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Myanmar

Crisis Group is monitoring the volatility in this multi-ethnic, multi-religious country during its transition away from military rule. In Rakhine state, longstanding communal tensions and government discrimination against the Rohingya Muslim minority have morphed into a major crisis. In August 2017, following militant  attacks, the military drove more than 750,000 Rohingya into neighbouring Bangladesh. This human catastrophe is also a potential driver of transnational jihadist group mobilisation or recruitment. Meanwhile, armed conflict has escalated in both Rakhine and Shan states, and the peace process with some 21 ethnic armed groups has lost momentum as it collides with political and electoral realities. Through field research and advocacy, Crisis Group works to mitigate the impact of armed conflict, strengthen the peace process and promote improved communal relations.

CrisisWatch Myanmar

Improved Situation

Hostilities between Arakan Army (AA) and Tatmadaw paused in Rakhine State as parties initiated direct ceasefire talks. After two years of escalating hostilities in Rakhine State, AA and military informally halted fighting; move follows support by both sides last month to hold polls in all cancelled Rakhine State constituencies and pledge to cooperate to create conducive security environment. Direct talks between AA and Tatmadaw on formal ceasefire commenced late Nov with online meeting and 9 Dec continued with in-person talks hosted by China-backed armed group United Wa State Army in their headquarters in Pangsang city, Shan State; neither set of talks involved civilian govt. Court martial in Rakhine’s regional capital Sittwe 11 Dec sentenced three Tatmadaw soldiers to 20-year prison terms for rape of Rakhine woman in July.

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Reports & Briefings

In The News

13 Aug 2020
As Myanmar starts to consolidate a system of electoral democracy after so many decades of authoritarianism, observers play a key role in giving the elections credibility. The New York Times

Richard Horsey

Senior Adviser, Myanmar
20 Mar 2020
[The drug trade] is a problem of the armed conflict in Myanmar [and] it is also a problem of corruption. ASEAN Today

Richard Horsey

Senior Adviser, Myanmar
18 Jan 2020
The overall impression is that Myanmar is being cautious about Chinese investment, especially ahead of elections planned later in the year. ABC

Richard Horsey

Senior Adviser, Myanmar
5 Dec 2019
[Aung San Suu Kyi] likely feels that she must do all she can to defend the national interest against what most people in Myanmar see as biased and politically-motivated charges. Reuters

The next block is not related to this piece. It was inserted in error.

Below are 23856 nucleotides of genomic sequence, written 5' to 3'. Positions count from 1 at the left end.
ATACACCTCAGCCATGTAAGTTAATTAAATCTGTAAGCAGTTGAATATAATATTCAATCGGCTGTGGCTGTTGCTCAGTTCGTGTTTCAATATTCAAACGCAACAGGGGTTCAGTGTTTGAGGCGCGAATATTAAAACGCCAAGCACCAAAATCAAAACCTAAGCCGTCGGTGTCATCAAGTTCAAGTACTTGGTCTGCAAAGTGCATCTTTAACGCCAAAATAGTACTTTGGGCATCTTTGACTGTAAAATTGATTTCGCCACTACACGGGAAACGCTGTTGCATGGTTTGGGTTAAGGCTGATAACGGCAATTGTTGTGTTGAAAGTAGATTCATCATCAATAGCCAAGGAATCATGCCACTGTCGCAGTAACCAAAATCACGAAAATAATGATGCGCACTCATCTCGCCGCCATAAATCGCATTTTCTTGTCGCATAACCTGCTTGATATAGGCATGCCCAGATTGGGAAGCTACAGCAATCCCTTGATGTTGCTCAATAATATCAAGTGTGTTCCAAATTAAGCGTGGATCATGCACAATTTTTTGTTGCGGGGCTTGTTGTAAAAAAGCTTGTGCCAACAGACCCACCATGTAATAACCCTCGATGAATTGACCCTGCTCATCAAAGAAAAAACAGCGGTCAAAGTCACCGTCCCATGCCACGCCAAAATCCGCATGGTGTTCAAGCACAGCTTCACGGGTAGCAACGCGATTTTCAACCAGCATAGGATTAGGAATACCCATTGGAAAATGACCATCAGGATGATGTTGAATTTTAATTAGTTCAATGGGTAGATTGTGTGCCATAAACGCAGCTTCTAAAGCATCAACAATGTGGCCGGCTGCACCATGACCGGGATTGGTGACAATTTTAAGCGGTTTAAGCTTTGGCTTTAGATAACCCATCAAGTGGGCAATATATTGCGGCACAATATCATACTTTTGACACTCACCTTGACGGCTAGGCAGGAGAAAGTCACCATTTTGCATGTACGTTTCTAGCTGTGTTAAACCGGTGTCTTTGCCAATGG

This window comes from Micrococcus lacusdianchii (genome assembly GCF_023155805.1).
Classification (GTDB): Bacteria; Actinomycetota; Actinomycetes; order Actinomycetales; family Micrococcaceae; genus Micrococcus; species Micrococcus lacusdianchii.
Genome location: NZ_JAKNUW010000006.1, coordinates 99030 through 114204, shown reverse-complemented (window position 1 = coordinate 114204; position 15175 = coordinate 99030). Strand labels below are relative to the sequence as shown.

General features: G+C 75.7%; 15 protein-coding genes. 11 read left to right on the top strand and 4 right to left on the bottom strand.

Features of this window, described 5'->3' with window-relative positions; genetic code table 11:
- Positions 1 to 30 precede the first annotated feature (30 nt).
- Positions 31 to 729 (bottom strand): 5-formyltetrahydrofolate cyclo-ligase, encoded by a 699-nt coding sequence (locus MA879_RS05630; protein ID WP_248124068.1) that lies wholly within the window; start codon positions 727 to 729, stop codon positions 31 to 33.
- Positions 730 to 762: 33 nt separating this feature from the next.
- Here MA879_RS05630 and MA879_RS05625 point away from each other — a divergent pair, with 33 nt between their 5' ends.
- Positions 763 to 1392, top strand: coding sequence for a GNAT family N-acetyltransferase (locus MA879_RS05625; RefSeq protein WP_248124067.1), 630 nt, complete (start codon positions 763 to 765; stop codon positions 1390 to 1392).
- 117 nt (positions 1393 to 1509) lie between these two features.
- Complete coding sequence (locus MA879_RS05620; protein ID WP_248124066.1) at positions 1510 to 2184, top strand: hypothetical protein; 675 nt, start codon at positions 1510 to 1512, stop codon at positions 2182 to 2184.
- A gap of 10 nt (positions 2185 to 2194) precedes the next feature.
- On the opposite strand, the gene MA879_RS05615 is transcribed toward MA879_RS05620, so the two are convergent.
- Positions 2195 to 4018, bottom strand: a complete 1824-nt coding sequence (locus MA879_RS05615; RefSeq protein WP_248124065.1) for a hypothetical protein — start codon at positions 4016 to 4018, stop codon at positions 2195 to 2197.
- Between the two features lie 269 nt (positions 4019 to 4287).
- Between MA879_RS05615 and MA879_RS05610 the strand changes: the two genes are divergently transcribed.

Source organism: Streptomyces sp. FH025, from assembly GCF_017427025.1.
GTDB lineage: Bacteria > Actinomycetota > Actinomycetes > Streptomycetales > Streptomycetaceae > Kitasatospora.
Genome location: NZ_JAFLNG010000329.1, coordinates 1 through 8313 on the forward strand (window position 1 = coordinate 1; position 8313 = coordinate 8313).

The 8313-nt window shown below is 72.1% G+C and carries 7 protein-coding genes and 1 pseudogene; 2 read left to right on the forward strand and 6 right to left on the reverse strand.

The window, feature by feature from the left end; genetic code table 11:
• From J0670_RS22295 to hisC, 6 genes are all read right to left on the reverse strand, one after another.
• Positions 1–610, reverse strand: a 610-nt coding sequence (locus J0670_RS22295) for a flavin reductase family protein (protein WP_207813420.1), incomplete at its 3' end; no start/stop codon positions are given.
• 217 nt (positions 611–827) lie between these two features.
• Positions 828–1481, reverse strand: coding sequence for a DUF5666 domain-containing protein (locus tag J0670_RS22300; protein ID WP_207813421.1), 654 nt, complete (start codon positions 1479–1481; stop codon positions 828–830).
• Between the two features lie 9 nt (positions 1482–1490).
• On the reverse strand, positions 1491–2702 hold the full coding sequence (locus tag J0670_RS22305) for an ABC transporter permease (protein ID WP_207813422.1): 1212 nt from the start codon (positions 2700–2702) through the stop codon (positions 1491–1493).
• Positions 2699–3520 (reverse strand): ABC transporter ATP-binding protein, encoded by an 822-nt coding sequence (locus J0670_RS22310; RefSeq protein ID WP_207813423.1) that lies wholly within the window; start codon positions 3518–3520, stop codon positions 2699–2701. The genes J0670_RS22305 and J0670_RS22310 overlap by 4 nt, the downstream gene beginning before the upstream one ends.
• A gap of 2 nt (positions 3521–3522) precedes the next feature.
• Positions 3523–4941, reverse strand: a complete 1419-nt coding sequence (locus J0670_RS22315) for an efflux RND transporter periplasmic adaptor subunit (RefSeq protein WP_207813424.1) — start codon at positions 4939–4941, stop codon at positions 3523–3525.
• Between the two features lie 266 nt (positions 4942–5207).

Richard Horsey

Senior Adviser, Myanmar
29 Nov 2017
The Pope was aware that inserting himself too strongly into a situation with a lot of religious undertones could inflame tensions further in Myanmar. ABC

Richard Horsey

Senior Adviser, Myanmar
26 Nov 2017
[Buddhist] monks feel the [Myanmar] government is weak on the protection of Buddhism and keeping the morals of the country intact. CNN

Richard Horsey

Senior Adviser, Myanmar

Latest Updates

Event Recording / Asia

Myanmar's 2020 elections: Path to stability or flashpoint for conflict?

Online Event to discuss International Crisis Group's briefing on Myanmar's 2020 elections

Report / Asia

Identity Crisis: Ethnicity and Conflict in Myanmar

Ethnicity and conflict are tightly linked in Myanmar, as communal groups take up arms to press grievances for which they have found no other recourse. The problem calls for dialogue and deep reform, but meanwhile authorities can take smaller steps to indicate their positive intent.

Video / Asia

China has big plans for Myanmar. But they could backfire for both sides.

Isolated from the international community, Myanmar is deepening its dependence on China. But closer ties, Beijing-backed megaprojects and private Chinese investment carry both risks and opportunities. Both states should proceed carefully to ensure local communities benefit and avoid inflaming deadly armed conflicts.

Report / Asia

Rebooting Myanmar’s Stalled Peace Process

The polls approaching in Myanmar are an opportunity for the government and ethnic armed groups to re-examine their positions in the country’s peace process. All parties should use the election-related hiatus to ask why talks have not succeeded and how to make them more productive.

Report / Asia

An Avoidable War: Politics and Armed Conflict in Myanmar’s Rakhine State

Fighting in Myanmar’s Rakhine State is taking a rising toll. It will hinder any effort to contain COVID-19 or resolve the Rohingya crisis. Rather than trying to defeat the Arakan Army, Naypyitaw should negotiate with ethnic Rakhine, endeavouring to convince them of electoral democracy’s benefits.

Our People

Richard Horsey

Senior Adviser, Myanmar
rshorsey

Thomas Kean

Consultant, Myanmar & Bangladesh
tdkean